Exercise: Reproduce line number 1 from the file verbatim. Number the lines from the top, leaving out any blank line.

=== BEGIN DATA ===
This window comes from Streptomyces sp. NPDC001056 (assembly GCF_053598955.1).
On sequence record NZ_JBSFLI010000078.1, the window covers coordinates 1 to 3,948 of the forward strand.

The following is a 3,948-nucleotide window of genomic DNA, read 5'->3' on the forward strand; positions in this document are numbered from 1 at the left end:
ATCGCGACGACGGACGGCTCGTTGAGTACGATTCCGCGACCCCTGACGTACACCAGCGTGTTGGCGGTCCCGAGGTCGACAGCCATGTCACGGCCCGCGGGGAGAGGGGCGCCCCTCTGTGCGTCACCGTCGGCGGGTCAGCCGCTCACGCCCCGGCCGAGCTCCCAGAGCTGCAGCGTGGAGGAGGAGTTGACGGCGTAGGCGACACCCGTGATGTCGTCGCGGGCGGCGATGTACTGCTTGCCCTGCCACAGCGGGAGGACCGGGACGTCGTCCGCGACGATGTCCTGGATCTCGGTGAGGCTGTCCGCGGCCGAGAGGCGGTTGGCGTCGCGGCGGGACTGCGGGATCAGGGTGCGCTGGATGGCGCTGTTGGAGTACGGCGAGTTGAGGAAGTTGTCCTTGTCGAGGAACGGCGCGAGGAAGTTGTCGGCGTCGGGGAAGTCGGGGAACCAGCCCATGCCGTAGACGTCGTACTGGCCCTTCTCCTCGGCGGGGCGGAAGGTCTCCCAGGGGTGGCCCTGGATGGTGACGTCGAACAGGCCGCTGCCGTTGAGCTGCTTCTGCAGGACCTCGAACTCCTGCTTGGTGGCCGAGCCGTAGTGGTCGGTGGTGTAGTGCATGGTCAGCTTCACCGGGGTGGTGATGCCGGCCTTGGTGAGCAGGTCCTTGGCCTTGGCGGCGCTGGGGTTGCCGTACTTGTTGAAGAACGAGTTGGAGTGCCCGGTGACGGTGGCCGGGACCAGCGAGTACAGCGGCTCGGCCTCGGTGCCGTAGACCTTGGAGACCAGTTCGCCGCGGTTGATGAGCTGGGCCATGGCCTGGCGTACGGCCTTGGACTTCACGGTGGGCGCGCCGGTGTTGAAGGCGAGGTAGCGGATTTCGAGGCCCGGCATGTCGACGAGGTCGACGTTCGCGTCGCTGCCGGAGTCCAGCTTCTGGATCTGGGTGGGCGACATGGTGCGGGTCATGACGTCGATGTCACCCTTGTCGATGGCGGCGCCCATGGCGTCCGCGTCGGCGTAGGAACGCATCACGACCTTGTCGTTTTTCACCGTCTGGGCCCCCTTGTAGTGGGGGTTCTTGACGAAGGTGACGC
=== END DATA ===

This window comes from Streptomyces sp. NPDC001056 (assembly GCF_053598955.1).